Did you ever wonder how horses were cared for in ancient Japan — or more specifically, what ancient Japanese medical treatments for horses entailed? One of the people I follow on Facebook is the equine vet David Ramey, DVM, and he has made researching the history of horses and veterinary medicine an avocation. I read recently about a project that he’s working on that is very interesting, so I’m sharing this post from his blog.
I love the horse in history and art. A couple of decades back, I published a reproduction and analysis of the first book on horse anatomy ever printed in English, Andrew Snape’s, “The Anatomy of An Horse” (you can still find copies). For many years, I’ve wanted to do a similar project, but this time about the history of the horse and horse medicine in Asia.
Over the years, I obtained a large number of handwritten manuscripts from China (most are now the property of the German State Library, in Berlin). I used that information to learn about what was done to and for horses in China (and to show that so much of what people have been told is, quite simply, wrong). More recently, I’ve obtained a very rare manuscript on horse medicine from Japan.
Now, I wonder what it says.
I’m interested in how horses were treated in Japan centuries ago, not because I think that there are some hidden treasures of horse medicine that we can use today, but because the thoughts and practices of historical societies give a lot of lessons for how things are today. For example, I’m pretty confident that the people who wrote these manuscripts were sincere, and that they were trying to help horses get better from whatever condition they thought they might have. What did they do? Why did they think the horses got better? Could the fact that horses got better then, using treatments that may not have had any effect at all have any implications for things that are being done today? I find such questions fascinating.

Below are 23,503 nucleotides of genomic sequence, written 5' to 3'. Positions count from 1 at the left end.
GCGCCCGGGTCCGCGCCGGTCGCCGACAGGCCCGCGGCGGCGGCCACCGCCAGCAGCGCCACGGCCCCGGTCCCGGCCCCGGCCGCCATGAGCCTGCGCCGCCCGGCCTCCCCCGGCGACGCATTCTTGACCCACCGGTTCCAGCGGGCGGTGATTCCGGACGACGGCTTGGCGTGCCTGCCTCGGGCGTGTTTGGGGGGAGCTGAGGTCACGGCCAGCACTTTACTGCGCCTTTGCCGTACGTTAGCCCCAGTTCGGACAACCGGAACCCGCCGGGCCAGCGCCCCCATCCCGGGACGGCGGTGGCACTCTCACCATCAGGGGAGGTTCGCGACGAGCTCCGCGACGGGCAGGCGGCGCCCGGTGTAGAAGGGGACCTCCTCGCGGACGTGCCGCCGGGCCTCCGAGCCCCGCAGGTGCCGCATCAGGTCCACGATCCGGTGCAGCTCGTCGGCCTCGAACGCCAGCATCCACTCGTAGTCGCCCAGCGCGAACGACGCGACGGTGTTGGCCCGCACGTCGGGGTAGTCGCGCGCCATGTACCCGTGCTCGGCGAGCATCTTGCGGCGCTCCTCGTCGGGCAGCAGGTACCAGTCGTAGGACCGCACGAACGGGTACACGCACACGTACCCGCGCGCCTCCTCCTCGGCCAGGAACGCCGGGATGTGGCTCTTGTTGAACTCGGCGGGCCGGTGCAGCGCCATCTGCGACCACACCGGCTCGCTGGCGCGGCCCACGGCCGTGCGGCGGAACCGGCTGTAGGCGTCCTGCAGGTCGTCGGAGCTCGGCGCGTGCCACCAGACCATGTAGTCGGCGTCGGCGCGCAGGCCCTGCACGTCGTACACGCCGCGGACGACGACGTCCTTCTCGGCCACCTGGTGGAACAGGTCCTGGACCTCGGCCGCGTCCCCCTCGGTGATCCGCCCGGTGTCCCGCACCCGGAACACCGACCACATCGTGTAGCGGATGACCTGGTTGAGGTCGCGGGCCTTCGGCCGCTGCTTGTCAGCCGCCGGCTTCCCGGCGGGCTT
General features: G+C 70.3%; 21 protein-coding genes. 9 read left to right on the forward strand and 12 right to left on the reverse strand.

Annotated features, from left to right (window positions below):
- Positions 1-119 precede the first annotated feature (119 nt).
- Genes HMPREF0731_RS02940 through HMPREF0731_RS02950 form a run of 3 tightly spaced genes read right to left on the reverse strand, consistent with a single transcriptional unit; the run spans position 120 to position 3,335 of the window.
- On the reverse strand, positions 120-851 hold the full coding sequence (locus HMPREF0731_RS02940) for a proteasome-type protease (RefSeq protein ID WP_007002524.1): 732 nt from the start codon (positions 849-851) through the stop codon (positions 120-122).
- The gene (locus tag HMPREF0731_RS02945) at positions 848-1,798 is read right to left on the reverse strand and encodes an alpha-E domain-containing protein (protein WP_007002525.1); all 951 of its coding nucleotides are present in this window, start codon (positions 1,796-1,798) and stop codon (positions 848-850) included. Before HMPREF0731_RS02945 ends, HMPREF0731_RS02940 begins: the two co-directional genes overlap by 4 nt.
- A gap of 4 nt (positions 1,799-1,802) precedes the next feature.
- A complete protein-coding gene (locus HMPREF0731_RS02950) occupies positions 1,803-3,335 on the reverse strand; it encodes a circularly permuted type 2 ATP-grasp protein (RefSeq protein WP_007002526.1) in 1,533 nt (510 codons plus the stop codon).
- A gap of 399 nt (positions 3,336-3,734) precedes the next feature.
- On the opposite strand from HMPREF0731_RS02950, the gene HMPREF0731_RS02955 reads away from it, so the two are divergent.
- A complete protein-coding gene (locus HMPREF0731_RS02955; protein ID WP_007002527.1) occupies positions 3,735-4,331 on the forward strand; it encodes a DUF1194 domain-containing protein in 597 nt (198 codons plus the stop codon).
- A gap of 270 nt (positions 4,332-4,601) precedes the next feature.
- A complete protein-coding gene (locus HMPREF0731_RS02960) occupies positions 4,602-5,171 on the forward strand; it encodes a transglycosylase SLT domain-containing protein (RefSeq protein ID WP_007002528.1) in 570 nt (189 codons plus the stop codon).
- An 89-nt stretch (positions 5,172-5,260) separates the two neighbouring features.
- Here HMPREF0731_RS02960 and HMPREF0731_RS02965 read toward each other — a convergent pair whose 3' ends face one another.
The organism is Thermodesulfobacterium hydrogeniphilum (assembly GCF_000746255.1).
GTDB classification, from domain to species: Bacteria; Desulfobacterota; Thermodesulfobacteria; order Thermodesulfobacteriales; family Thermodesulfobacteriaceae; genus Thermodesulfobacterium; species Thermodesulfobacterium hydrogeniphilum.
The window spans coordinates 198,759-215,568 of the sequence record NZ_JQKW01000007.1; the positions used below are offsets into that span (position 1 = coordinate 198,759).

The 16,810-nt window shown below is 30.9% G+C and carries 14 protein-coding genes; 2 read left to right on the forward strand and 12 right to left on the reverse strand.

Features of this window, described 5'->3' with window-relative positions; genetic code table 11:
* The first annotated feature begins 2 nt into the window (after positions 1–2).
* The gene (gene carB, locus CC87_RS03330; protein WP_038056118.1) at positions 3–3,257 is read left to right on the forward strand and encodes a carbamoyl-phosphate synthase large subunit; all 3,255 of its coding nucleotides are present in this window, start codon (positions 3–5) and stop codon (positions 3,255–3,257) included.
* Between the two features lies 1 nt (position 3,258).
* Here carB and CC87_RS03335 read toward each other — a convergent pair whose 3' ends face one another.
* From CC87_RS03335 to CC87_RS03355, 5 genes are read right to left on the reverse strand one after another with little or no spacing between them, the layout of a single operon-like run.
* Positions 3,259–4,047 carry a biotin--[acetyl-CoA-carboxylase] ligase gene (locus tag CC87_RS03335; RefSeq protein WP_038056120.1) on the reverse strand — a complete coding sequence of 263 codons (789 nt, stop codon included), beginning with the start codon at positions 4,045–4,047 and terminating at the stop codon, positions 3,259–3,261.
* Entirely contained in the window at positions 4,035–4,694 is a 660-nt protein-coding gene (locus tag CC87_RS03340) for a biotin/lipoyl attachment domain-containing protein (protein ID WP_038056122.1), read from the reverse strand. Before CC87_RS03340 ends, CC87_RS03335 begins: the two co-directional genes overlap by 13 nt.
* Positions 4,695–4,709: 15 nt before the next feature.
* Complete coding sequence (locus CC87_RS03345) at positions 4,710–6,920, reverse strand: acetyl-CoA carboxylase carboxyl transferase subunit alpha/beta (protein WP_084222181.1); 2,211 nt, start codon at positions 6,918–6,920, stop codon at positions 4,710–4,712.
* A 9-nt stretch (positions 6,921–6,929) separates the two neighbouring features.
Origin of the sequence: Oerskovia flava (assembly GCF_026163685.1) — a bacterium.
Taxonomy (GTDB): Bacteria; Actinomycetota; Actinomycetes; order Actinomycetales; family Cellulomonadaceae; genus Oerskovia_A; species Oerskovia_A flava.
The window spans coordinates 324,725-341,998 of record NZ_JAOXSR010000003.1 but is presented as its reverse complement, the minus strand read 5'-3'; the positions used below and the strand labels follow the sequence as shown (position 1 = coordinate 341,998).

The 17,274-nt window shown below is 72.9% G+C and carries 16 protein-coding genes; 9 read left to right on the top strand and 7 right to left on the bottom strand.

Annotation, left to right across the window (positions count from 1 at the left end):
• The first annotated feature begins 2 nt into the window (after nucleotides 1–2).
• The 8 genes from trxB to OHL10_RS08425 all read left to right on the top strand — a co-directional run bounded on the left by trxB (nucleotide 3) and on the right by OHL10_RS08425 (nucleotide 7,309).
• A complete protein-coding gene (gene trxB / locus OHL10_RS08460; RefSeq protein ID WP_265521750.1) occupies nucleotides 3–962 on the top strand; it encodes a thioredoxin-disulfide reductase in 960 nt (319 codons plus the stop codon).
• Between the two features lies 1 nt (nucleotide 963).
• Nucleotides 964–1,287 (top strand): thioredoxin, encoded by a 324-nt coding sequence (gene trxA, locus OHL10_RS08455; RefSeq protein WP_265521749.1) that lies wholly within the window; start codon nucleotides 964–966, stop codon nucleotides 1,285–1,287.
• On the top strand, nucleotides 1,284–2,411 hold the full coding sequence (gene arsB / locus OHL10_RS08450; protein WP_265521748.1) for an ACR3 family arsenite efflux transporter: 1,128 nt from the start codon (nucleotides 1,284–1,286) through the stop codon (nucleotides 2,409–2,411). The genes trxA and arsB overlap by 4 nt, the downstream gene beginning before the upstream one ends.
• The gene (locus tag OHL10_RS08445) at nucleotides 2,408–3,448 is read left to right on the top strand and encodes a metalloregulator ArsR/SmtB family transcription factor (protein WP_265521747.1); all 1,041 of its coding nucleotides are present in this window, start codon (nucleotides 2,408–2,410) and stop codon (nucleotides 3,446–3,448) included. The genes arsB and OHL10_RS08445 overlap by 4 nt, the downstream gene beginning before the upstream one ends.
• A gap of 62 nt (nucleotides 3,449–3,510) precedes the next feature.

The book would not just be about horse medicine, it would also be about history. It would be art, too – you can see for yourself, from some of the scans. This book will be a coffee table book and it will help shine some light on some little-known practices in horse care from a fascinating part of the world.
Dr. Dan Sherer, of the University of Jerusalem, a professor of Japanese history will do the translation. Kaoru Tomoyoshi, with a BS in International Studies from Kobe City University, is translating original source material and adding information about horses and horse medicine in Japan. Peter Wacks, of EGZ publishing in Denver, CO, will bring the book to fruition. And the book will be made – nearly 400 people from around the world – veterinarians, trainers, farriers, and horse lovers – have committed to a copy (as of June 2020).
As of the end of July, the book is in production:
Dan Sherer, in Jerusalem, is working on the translation. To say that the book is unique would be quite an understatement.
Kaoru Tomoyoshi, in Kobe, has been in contact with several museums in Japan regarding horse care, and has been getting permission from museums in Japan to use period images for illustrations.
Peter Wacks, our publisher, is working on book design.
I’m writing; trying to synthesize an engaging narrative. All this, and taking care of horses, too.
If you’re interested in backing the project, you can order your copy using Paypal.
This looks like a fascinating project. I’ll be sure to order a copy for myself.